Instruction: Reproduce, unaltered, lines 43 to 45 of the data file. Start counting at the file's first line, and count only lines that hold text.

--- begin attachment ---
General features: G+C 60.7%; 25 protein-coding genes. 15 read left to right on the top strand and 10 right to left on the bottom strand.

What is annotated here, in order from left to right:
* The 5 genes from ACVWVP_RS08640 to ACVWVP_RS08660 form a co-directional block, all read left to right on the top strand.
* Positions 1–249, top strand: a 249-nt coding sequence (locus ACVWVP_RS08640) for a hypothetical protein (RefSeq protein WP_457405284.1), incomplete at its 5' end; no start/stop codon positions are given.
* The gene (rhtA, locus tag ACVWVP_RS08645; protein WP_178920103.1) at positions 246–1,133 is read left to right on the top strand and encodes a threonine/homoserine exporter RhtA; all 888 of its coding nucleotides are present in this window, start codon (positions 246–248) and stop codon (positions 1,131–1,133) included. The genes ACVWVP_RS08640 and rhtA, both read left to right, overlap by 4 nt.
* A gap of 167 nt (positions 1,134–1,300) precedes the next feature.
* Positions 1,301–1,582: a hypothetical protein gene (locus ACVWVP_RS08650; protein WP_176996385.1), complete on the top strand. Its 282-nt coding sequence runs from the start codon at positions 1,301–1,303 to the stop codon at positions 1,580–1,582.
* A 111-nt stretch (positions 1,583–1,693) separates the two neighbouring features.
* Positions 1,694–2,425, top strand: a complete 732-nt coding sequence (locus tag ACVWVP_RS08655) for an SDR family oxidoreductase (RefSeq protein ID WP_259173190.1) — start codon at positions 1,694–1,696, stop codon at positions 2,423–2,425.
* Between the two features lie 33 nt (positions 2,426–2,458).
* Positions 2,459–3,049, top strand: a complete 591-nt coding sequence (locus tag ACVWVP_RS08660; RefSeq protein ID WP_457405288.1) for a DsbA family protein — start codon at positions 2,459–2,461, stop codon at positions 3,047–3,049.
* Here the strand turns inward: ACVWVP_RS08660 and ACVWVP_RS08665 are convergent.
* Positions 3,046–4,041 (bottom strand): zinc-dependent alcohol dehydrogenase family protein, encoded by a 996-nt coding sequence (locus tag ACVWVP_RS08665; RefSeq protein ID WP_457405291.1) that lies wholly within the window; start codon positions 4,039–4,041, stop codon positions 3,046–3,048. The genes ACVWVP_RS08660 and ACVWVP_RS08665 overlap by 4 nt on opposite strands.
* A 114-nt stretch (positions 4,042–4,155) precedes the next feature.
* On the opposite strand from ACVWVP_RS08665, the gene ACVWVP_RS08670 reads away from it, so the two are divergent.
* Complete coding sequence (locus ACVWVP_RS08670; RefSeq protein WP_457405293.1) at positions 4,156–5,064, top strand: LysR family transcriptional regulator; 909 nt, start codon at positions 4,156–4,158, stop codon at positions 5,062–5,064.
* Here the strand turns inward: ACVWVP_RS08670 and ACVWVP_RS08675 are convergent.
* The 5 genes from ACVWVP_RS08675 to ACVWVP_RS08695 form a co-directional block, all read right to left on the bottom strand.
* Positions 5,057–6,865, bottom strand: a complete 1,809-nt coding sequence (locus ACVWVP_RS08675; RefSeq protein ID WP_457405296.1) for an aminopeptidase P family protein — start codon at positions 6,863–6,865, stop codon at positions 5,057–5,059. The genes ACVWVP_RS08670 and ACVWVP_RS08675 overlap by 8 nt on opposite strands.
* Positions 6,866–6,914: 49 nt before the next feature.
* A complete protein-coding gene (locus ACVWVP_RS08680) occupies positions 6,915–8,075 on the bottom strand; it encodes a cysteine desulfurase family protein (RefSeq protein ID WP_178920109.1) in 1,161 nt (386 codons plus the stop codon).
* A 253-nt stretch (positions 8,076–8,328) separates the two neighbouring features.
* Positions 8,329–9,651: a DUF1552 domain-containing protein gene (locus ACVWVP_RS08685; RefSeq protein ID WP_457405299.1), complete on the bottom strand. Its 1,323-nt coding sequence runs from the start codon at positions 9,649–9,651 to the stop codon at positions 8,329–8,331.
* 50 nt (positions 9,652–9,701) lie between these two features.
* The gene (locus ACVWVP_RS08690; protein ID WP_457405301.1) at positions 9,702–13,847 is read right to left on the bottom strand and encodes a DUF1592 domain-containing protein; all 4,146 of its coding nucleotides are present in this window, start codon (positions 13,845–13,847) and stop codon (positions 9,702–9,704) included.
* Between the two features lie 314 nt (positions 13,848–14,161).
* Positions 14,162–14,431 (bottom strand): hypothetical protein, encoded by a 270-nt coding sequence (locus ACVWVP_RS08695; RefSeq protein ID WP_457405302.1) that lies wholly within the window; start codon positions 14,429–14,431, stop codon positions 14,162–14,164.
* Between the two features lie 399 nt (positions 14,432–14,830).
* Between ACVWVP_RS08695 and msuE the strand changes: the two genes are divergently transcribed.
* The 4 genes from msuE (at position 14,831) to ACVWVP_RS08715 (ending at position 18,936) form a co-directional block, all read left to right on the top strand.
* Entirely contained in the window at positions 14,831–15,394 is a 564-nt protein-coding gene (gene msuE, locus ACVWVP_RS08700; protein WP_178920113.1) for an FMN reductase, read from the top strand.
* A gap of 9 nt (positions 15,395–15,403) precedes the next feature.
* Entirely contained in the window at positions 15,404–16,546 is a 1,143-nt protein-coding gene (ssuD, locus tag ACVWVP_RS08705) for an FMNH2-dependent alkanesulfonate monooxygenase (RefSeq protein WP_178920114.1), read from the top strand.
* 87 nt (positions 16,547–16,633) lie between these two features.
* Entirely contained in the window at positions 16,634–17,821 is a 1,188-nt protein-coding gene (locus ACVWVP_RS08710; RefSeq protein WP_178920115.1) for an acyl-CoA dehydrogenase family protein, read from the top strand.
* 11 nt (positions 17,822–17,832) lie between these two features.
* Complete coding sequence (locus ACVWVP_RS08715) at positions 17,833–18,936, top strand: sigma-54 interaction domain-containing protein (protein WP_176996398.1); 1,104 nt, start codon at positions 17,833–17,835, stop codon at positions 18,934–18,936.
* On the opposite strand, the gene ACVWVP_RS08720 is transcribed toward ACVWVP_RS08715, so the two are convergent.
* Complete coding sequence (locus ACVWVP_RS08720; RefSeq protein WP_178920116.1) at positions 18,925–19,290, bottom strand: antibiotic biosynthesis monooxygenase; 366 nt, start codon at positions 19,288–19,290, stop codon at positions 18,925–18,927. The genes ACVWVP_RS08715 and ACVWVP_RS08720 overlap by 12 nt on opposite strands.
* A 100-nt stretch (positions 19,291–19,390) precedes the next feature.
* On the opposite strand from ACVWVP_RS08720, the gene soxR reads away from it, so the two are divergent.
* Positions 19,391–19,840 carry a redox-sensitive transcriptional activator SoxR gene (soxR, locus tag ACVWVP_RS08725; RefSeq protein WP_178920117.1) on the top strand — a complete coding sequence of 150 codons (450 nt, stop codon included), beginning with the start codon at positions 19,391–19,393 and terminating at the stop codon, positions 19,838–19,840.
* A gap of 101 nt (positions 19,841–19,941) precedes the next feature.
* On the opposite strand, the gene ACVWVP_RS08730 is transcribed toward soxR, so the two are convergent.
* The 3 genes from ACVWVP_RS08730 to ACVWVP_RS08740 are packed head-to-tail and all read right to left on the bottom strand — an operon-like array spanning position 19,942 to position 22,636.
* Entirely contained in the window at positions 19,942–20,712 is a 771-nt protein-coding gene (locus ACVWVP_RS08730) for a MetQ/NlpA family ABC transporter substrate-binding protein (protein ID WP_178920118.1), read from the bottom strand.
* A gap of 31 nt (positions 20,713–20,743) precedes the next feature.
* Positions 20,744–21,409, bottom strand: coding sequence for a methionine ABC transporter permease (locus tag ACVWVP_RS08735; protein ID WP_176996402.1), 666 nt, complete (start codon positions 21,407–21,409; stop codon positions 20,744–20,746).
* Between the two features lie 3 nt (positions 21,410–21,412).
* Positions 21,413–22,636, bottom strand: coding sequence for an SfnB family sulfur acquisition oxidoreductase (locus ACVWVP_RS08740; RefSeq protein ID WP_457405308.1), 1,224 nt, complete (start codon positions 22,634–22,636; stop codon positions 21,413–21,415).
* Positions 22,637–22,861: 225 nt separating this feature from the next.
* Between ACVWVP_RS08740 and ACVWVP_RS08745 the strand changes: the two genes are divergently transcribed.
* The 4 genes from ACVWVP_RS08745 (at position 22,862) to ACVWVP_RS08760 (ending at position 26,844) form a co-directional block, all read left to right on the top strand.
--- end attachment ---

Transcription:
* A gap of 101 nt (positions 19,841–19,941) precedes the next feature.
* On the opposite strand, the gene ACVWVP_RS08730 is transcribed toward soxR, so the two are convergent.
* The 3 genes from ACVWVP_RS08730 to ACVWVP_RS08740 are packed head-to-tail and all read right to left on the bottom strand — an operon-like array spanning position 19,942 to position 22,636.